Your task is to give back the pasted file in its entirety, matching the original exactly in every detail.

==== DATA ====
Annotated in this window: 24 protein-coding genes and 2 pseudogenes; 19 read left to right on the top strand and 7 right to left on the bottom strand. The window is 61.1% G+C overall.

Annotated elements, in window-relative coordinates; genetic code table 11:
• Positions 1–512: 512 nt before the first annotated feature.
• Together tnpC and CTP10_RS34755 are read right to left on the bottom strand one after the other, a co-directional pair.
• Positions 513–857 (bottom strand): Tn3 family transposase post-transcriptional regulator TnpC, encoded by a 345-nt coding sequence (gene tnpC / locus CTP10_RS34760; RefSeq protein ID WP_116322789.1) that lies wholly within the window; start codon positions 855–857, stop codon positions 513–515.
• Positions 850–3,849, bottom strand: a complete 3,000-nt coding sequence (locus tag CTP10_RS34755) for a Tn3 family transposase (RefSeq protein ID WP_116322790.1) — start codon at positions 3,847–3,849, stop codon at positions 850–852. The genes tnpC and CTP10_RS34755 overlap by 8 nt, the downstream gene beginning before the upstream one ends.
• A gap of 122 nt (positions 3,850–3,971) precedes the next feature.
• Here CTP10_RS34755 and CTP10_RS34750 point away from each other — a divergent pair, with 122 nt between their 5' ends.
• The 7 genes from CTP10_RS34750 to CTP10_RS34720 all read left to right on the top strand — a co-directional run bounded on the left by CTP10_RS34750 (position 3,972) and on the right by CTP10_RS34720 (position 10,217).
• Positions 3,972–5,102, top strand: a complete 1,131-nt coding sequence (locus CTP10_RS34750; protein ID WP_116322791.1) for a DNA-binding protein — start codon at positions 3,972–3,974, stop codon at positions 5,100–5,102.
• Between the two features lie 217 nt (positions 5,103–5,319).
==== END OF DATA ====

Annotated in this window: 24 protein-coding genes and 2 pseudogenes; 19 read left to right on the top strand and 7 right to left on the bottom strand. The window is 61.1% G+C overall.

Annotated elements, in window-relative coordinates; genetic code table 11:
• Positions 1–512: 512 nt before the first annotated feature.
• Together tnpC and CTP10_RS34755 are read right to left on the bottom strand one after the other, a co-directional pair.
• Positions 513–857 (bottom strand): Tn3 family transposase post-transcriptional regulator TnpC, encoded by a 345-nt coding sequence (gene tnpC / locus CTP10_RS34760; RefSeq protein ID WP_116322789.1) that lies wholly within the window; start codon positions 855–857, stop codon positions 513–515.
• Positions 850–3,849, bottom strand: a complete 3,000-nt coding sequence (locus tag CTP10_RS34755) for a Tn3 family transposase (RefSeq protein ID WP_116322790.1) — start codon at positions 3,847–3,849, stop codon at positions 850–852. The genes tnpC and CTP10_RS34755 overlap by 8 nt, the downstream gene beginning before the upstream one ends.
• A gap of 122 nt (positions 3,850–3,971) precedes the next feature.
• Here CTP10_RS34755 and CTP10_RS34750 point away from each other — a divergent pair, with 122 nt between their 5' ends.
• The 7 genes from CTP10_RS34750 to CTP10_RS34720 all read left to right on the top strand — a co-directional run bounded on the left by CTP10_RS34750 (position 3,972) and on the right by CTP10_RS34720 (position 10,217).
• Positions 3,972–5,102, top strand: a complete 1,131-nt coding sequence (locus CTP10_RS34750; protein ID WP_116322791.1) for a DNA-binding protein — start codon at positions 3,972–3,974, stop codon at positions 5,100–5,102.
• Between the two features lie 217 nt (positions 5,103–5,319).